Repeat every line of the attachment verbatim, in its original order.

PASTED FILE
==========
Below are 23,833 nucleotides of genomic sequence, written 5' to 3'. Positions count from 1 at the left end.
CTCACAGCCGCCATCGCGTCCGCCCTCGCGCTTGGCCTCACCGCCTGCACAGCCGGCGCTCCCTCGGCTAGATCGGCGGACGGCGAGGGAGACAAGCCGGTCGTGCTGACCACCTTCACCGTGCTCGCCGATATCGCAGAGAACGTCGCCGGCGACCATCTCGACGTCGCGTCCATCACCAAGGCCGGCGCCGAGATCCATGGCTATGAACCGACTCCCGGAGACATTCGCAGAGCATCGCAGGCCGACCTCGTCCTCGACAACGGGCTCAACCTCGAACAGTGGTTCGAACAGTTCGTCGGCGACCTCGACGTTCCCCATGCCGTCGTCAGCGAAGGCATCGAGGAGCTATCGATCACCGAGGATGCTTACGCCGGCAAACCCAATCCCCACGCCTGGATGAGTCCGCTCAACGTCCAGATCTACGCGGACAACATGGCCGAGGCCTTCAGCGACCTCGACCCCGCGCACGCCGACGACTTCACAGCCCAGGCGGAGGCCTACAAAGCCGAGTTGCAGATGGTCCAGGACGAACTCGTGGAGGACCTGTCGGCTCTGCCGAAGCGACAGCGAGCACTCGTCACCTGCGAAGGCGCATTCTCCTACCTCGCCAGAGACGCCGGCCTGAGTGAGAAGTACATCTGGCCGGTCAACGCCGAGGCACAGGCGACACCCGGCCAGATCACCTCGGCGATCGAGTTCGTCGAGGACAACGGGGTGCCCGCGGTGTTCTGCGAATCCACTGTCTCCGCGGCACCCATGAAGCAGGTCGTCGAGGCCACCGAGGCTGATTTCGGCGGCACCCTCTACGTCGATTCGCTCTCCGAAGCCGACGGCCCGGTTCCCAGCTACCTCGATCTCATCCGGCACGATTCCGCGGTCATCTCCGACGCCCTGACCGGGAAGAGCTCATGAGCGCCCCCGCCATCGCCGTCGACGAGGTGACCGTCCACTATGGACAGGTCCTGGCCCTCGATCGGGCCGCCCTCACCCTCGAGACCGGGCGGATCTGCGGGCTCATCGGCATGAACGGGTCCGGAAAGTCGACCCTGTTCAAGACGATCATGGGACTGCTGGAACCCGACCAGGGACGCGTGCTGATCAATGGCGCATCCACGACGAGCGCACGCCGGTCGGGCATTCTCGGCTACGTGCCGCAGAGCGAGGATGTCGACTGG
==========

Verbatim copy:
Below are 23,833 nucleotides of genomic sequence, written 5' to 3'. Positions count from 1 at the left end.
CTCACAGCCGCCATCGCGTCCGCCCTCGCGCTTGGCCTCACCGCCTGCACAGCCGGCGCTCCCTCGGCTAGATCGGCGGACGGCGAGGGAGACAAGCCGGTCGTGCTGACCACCTTCACCGTGCTCGCCGATATCGCAGAGAACGTCGCCGGCGACCATCTCGACGTCGCGTCCATCACCAAGGCCGGCGCCGAGATCCATGGCTATGAACCGACTCCCGGAGACATTCGCAGAGCATCGCAGGCCGACCTCGTCCTCGACAACGGGCTCAACCTCGAACAGTGGTTCGAACAGTTCGTCGGCGACCTCGACGTTCCCCATGCCGTCGTCAGCGAAGGCATCGAGGAGCTATCGATCACCGAGGATGCTTACGCCGGCAAACCCAATCCCCACGCCTGGATGAGTCCGCTCAACGTCCAGATCTACGCGGACAACATGGCCGAGGCCTTCAGCGACCTCGACCCCGCGCACGCCGACGACTTCACAGCCCAGGCGGAGGCCTACAAAGCCGAGTTGCAGATGGTCCAGGACGAACTCGTGGAGGACCTGTCGGCTCTGCCGAAGCGACAGCGAGCACTCGTCACCTGCGAAGGCGCATTCTCCTACCTCGCCAGAGACGCCGGCCTGAGTGAGAAGTACATCTGGCCGGTCAACGCCGAGGCACAGGCGACACCCGGCCAGATCACCTCGGCGATCGAGTTCGTCGAGGACAACGGGGTGCCCGCGGTGTTCTGCGAATCCACTGTCTCCGCGGCACCCATGAAGCAGGTCGTCGAGGCCACCGAGGCTGATTTCGGCGGCACCCTCTACGTCGATTCGCTCTCCGAAGCCGACGGCCCGGTTCCCAGCTACCTCGATCTCATCCGGCACGATTCCGCGGTCATCTCCGACGCCCTGACCGGGAAGAGCTCATGAGCGCCCCCGCCATCGCCGTCGACGAGGTGACCGTCCACTATGGACAGGTCCTGGCCCTCGATCGGGCCGCCCTCACCCTCGAGACCGGGCGGATCTGCGGGCTCATCGGCATGAACGGGTCCGGAAAGTCGACCCTGTTCAAGACGATCATGGGACTGCTGGAACCCGACCAGGGACGCGTGCTGATCAATGGCGCATCCACGACGAGCGCACGCCGGTCGGGCATTCTCGGCTACGTGCCGCAGAGCGAGGATGTCGACTGG